The big English setter did not look like a stray dag. When it came wandering into Washington’s camp one day in the fall of 1777, a soldier brought it to his officer. The officer took it directly to Washington’s headquarters and pointed out the name on the dog’s collar–“General Howe.” Washington had the dog fed while he wrote a polite note to General Howe. Half an hour later, the dog and the note were sent to the British camp under a flag of truce. The incident was not important, but it gave the Americans something to laugh and joke about for several days. There had not been much cause for laughter in recent weeks. General Howe had taken Philadelphia, America’s capital and its largest city, after defeating Washington at Brandywine and at Germantown. Washington’s losses had been heavy. He was now camped in the hills of Valley Forge, some twenty miles from Philadelphia, in desperate need of supplies of all kinds. In the North, moving down from Montreal, General Burgoyne had captured the fort at Ticonderoga and had continued on to Fort Edwards on the Hudson. Burgoyne, however, was having his troubles, too. He was almost out of food and his supply base at Montreal lay 185 miles north, through almost trackless wilderness. Burgoyne knew that east of him there were large stores of food and many cattle at Bennington, in what is now Vermont. He sent out a detachment of 1,300 men to raid the place and to bring back all the cattle and horses they could find. The detachment marched into a trap which had been set for it by John Stark and his New England militia and when the short battle was over, the British had lost. American losses were thirty killed and forty wounded. The Indians …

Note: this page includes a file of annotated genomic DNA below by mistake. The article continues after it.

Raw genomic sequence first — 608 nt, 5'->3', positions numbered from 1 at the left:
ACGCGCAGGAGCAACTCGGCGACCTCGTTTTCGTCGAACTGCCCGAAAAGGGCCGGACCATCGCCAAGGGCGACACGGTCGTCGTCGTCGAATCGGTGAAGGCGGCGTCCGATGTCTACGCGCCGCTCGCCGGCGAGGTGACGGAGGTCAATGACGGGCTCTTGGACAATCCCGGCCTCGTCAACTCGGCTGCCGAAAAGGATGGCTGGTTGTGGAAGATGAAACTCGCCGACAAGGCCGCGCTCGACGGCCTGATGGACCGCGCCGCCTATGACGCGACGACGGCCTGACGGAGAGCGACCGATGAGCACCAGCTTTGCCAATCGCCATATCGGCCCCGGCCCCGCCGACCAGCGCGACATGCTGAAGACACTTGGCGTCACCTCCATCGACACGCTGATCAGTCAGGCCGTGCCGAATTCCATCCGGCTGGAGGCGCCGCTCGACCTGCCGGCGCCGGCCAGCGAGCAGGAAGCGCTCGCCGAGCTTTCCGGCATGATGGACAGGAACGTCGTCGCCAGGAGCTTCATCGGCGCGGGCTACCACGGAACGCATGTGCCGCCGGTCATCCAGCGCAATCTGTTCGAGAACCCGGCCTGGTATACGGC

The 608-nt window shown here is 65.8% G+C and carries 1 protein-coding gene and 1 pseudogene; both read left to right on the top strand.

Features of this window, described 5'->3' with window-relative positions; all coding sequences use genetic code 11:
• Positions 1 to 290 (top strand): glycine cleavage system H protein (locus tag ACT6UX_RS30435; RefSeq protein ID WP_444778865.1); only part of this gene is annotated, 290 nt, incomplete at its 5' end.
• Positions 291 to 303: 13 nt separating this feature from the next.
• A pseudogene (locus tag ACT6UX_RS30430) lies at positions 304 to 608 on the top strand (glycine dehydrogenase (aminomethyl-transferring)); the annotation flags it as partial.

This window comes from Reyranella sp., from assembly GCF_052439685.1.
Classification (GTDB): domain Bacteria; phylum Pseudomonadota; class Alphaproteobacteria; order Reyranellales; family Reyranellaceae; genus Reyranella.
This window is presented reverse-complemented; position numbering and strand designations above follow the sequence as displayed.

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The Old Fox 1776-1777

princeton